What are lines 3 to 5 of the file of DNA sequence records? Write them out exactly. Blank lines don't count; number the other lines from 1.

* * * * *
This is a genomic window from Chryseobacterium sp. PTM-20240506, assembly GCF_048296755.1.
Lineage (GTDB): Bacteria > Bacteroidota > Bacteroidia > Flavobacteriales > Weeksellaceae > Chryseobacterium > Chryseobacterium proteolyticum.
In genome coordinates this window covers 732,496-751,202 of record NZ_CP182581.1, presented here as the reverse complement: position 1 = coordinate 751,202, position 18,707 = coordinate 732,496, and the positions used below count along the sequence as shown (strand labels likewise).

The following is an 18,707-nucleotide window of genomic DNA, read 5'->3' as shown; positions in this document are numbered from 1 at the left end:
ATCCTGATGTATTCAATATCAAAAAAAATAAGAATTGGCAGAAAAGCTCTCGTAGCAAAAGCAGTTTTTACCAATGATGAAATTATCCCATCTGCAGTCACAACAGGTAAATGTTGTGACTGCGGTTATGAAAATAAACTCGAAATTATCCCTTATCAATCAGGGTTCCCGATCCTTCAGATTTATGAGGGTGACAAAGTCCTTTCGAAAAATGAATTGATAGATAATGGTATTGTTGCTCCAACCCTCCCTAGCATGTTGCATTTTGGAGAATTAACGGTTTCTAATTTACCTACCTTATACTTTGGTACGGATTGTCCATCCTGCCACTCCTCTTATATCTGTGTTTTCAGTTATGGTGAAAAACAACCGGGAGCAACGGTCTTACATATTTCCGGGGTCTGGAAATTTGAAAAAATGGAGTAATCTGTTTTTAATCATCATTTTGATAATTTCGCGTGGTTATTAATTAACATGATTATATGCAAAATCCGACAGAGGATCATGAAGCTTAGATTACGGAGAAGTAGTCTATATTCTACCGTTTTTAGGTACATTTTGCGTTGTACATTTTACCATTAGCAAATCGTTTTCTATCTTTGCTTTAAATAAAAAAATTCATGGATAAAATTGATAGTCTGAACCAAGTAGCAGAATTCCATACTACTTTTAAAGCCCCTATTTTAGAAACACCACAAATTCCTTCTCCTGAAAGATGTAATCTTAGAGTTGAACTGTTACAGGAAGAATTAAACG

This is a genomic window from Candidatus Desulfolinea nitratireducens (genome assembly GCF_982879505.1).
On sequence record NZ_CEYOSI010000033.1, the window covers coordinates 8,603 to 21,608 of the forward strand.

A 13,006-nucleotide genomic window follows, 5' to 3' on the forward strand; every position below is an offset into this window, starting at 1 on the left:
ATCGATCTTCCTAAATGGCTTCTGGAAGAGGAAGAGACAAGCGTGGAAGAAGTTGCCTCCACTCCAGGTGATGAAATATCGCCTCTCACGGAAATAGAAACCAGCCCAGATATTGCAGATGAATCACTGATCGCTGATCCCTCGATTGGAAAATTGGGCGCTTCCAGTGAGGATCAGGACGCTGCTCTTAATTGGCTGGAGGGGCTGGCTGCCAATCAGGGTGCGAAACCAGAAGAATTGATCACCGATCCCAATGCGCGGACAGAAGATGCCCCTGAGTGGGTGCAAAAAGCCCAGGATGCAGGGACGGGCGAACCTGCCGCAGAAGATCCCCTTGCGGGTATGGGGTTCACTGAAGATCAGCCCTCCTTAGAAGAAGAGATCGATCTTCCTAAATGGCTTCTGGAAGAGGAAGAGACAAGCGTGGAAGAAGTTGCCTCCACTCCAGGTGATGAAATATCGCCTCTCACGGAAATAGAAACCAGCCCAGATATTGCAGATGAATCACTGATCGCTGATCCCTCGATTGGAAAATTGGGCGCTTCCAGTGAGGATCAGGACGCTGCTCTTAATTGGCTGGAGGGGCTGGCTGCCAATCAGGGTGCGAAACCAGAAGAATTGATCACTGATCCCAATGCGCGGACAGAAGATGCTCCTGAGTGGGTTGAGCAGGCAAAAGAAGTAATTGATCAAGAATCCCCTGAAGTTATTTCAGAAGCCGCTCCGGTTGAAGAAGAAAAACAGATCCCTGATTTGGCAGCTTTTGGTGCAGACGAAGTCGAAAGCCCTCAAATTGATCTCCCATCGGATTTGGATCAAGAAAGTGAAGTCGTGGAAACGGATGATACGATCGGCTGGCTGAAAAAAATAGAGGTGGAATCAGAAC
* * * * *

In genome coordinates this window covers 732,496-751,202 of record NZ_CP182581.1, presented here as the reverse complement: position 1 = coordinate 751,202, position 18,707 = coordinate 732,496, and the positions used below count along the sequence as shown (strand labels likewise).

The following is an 18,707-nucleotide window of genomic DNA, read 5'->3' as shown; positions in this document are numbered from 1 at the left end:
ATCCTGATGTATTCAATATCAAAAAAAATAAGAATTGGCAGAAAAGCTCTCGTAGCAAAAGCAGTTTTTACCAATGATGAAATTATCCCATCTGCAGTCACAACAGGTAAATGTTGTGACTGCGGTTATGAAAATAAACTCGAAATTATCCCTTATCAATCAGGGTTCCCGATCCTTCAGATTTATGAGGGTGACAAAGTCCTTTCGAAAAATGAATTGATAGATAATGGTATTGTTGCTCCAACCCTCCCTAGCATGTTGCATTTTGGAGAATTAACGGTTTCTAATTTACCTACCTTATACTTTGGTACGGATTGTCCATCCTGCCACTCCTCTTATATCTGTGTTTTCAGTTATGGTGAAAAACAACCGGGAGCAACGGTCTTACATATTTCCGGGGTCTGGAAATTTGAAAAAATGGAGTAATCTGTTTTTAATCATCATTTTGATAATTTCGCGTGGTTATTAATTAACATGATTATATGCAAAATCCGACAGAGGATCATGAAGCTTAGATTACGGAGAAGTAGTCTATATTCTACCGTTTTTAGGTACATTTTGCGTTGTACATTTTACCATTAGCAAATCGTTTTCTATCTTTGCTTTAAATAAAAAAATTCATGGATAAAATTGATAGTCTGAACCAAGTAGCAGAATTCCATACTACTTTTAAAGCCCCTATTTTAGAAACACCACAAATTCCTTCTCCTGAAAGATGTAATCTTAGAGTTGAACTGTTACAGGAAGAATTAAACG